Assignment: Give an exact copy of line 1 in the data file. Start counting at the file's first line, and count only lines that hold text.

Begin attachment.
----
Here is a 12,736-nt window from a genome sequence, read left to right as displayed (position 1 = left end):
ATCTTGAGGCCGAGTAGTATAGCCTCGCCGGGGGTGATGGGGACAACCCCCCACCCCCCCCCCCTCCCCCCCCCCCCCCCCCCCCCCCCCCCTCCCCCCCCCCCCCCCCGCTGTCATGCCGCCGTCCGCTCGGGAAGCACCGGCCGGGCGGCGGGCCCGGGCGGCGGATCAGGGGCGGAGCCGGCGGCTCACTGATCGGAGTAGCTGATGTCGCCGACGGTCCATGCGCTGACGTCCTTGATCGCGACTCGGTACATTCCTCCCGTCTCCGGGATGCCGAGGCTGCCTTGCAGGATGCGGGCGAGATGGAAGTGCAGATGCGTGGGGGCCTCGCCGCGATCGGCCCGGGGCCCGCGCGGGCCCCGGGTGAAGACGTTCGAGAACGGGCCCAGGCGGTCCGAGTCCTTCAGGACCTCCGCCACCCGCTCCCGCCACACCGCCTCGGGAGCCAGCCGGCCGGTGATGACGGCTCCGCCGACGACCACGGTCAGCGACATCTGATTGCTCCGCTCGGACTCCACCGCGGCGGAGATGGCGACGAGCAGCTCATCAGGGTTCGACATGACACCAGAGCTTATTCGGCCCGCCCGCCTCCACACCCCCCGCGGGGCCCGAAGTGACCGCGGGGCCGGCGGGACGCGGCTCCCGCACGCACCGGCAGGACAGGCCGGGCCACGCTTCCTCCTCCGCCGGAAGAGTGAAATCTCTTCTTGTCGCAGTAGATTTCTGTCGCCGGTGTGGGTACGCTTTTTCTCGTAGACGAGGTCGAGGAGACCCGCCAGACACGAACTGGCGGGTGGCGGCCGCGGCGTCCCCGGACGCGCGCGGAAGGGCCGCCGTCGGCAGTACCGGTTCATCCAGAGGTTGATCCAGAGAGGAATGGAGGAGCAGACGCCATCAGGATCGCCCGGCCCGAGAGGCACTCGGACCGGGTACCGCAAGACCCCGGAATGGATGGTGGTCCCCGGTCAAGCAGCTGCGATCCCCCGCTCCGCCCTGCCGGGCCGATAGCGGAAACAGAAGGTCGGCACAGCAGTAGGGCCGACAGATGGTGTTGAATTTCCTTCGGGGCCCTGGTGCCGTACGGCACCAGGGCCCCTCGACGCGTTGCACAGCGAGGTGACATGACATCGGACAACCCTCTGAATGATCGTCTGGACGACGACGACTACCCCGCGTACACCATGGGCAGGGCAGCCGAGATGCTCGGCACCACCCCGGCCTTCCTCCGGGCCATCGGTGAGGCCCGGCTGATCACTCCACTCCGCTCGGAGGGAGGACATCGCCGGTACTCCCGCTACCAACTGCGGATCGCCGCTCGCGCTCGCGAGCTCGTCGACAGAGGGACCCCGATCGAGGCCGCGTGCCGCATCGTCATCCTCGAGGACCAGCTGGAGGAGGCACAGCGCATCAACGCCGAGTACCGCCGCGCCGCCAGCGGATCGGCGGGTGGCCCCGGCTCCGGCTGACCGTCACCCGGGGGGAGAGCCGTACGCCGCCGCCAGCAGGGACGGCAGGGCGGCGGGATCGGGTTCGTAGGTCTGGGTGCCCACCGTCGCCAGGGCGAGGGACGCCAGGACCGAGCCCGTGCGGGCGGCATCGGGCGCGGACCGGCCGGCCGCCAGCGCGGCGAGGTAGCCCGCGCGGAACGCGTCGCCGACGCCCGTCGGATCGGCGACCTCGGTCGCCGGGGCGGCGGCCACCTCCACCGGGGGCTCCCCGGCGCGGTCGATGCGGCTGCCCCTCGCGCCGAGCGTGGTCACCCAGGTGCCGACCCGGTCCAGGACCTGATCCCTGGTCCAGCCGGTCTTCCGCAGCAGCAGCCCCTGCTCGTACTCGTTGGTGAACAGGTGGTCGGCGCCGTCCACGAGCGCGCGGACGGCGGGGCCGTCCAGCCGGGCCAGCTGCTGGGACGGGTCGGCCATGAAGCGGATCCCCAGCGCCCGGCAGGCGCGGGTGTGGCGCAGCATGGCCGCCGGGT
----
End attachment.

Here is a 12,736-nt window from a genome sequence, read left to right as displayed (position 1 = left end):